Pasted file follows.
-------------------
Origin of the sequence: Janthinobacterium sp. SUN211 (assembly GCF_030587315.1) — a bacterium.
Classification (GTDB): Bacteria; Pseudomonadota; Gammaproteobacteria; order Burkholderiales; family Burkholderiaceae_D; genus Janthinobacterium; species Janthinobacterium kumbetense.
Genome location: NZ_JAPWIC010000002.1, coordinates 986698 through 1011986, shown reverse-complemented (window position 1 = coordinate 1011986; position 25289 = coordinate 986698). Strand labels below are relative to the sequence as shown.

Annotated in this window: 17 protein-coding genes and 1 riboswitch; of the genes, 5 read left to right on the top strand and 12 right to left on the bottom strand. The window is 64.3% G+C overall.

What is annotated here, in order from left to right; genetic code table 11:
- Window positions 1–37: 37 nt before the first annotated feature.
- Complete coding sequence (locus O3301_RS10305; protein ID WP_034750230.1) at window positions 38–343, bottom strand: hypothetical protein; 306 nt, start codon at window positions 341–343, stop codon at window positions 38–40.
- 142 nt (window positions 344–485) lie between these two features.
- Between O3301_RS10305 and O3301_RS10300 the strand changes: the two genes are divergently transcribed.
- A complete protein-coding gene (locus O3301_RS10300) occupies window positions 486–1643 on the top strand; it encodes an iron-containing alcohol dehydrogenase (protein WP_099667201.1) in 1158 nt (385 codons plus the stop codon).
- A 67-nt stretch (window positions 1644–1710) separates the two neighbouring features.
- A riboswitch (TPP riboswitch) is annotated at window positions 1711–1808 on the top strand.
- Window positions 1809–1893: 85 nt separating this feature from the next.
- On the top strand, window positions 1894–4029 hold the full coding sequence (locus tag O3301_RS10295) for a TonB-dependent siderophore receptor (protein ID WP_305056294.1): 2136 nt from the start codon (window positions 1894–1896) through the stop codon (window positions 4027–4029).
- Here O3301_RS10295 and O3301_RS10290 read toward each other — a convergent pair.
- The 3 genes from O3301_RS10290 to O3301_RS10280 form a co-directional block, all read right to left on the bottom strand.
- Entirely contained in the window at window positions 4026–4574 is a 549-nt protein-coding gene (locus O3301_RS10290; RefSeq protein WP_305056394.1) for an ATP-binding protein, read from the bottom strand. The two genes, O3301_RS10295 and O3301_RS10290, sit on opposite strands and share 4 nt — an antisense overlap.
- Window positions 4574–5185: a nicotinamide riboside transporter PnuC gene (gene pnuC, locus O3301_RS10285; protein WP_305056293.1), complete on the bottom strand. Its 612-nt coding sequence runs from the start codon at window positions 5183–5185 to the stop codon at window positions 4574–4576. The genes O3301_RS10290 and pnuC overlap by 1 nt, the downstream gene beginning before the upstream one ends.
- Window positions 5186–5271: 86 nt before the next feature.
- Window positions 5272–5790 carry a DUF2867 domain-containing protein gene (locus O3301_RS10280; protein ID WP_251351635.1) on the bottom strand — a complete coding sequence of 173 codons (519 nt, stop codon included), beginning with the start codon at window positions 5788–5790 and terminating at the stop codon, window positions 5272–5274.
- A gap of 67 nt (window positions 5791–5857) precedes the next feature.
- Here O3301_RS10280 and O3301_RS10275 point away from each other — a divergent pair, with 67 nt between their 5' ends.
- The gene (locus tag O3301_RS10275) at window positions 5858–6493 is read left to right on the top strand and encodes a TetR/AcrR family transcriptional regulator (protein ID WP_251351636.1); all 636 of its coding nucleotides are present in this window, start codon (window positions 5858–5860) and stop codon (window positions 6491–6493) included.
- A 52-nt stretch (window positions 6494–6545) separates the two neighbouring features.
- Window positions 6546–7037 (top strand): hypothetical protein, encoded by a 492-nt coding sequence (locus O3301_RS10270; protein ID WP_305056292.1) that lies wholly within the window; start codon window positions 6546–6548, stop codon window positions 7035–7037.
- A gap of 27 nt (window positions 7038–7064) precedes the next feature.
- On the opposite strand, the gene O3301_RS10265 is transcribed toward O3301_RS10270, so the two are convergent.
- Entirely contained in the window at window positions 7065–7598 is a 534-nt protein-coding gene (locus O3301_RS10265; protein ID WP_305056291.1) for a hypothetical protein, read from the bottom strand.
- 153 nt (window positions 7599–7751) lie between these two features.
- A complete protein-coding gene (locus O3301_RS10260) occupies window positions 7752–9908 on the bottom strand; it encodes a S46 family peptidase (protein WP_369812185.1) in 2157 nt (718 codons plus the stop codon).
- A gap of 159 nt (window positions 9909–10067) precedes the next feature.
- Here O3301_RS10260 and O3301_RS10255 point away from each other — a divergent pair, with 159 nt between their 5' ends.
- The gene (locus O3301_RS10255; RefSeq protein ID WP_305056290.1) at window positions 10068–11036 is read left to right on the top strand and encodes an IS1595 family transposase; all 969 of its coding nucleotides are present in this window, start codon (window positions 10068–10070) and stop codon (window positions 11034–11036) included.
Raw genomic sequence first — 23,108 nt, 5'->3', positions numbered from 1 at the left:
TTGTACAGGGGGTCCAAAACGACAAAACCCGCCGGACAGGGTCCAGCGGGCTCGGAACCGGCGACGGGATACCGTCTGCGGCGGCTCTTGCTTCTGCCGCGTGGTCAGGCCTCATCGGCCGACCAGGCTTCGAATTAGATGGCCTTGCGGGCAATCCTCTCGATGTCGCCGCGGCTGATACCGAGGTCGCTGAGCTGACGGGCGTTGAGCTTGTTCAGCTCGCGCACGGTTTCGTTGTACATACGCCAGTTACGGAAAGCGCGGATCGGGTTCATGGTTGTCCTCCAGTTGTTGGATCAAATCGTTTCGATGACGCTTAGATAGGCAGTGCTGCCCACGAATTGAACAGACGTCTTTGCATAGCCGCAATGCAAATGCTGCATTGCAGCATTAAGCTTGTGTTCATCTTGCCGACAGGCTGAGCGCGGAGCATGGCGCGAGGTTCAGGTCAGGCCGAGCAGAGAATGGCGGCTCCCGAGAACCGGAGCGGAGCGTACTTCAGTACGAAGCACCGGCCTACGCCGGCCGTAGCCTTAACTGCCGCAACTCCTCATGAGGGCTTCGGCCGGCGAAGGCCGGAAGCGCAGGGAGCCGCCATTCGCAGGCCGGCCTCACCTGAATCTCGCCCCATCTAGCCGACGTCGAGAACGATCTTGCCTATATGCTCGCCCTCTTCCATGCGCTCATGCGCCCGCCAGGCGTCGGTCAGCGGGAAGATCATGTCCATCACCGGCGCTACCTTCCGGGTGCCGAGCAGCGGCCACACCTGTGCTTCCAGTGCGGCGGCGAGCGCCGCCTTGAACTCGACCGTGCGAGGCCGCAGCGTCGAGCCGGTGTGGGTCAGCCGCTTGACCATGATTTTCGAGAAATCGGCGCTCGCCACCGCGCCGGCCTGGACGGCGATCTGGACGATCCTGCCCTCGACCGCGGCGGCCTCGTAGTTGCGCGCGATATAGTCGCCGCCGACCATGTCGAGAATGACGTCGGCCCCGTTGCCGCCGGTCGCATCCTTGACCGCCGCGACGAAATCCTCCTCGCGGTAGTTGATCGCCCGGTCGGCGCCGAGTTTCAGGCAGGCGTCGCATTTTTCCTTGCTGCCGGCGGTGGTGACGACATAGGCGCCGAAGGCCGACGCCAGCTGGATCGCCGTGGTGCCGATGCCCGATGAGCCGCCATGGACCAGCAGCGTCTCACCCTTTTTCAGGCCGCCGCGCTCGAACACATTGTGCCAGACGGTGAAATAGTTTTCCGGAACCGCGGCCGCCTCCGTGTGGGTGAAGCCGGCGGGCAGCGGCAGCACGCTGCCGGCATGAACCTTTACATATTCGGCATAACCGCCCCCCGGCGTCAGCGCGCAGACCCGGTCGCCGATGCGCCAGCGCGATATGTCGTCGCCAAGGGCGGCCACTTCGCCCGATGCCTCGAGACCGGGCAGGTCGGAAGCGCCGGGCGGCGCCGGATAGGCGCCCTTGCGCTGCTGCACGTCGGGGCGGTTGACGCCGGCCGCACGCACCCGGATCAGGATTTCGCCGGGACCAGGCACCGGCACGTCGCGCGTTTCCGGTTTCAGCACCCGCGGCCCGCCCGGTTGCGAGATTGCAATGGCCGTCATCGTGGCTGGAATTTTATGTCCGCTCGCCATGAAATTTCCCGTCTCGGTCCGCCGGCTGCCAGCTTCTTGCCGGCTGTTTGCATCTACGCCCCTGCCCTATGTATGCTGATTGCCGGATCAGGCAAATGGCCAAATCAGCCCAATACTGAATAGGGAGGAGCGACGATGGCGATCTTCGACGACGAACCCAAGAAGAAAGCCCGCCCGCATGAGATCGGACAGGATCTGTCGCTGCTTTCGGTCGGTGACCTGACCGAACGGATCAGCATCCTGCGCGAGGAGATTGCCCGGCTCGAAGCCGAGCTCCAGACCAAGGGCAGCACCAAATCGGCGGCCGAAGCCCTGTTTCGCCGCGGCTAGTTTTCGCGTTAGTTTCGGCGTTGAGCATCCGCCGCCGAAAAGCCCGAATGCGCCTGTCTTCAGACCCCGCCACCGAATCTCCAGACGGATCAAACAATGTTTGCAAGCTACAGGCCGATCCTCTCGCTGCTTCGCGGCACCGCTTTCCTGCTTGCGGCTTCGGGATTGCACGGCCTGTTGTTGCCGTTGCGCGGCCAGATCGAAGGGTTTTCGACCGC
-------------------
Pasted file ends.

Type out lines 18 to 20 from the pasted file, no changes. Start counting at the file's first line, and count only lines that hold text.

- Window positions 4574–5185: a nicotinamide riboside transporter PnuC gene (gene pnuC, locus O3301_RS10285; protein WP_305056293.1), complete on the bottom strand. Its 612-nt coding sequence runs from the start codon at window positions 5183–5185 to the stop codon at window positions 4574–4576. The genes O3301_RS10290 and pnuC overlap by 1 nt, the downstream gene beginning before the upstream one ends.
- Window positions 5186–5271: 86 nt before the next feature.
- Window positions 5272–5790 carry a DUF2867 domain-containing protein gene (locus O3301_RS10280; protein ID WP_251351635.1) on the bottom strand — a complete coding sequence of 173 codons (519 nt, stop codon included), beginning with the start codon at window positions 5788–5790 and terminating at the stop codon, window positions 5272–5274.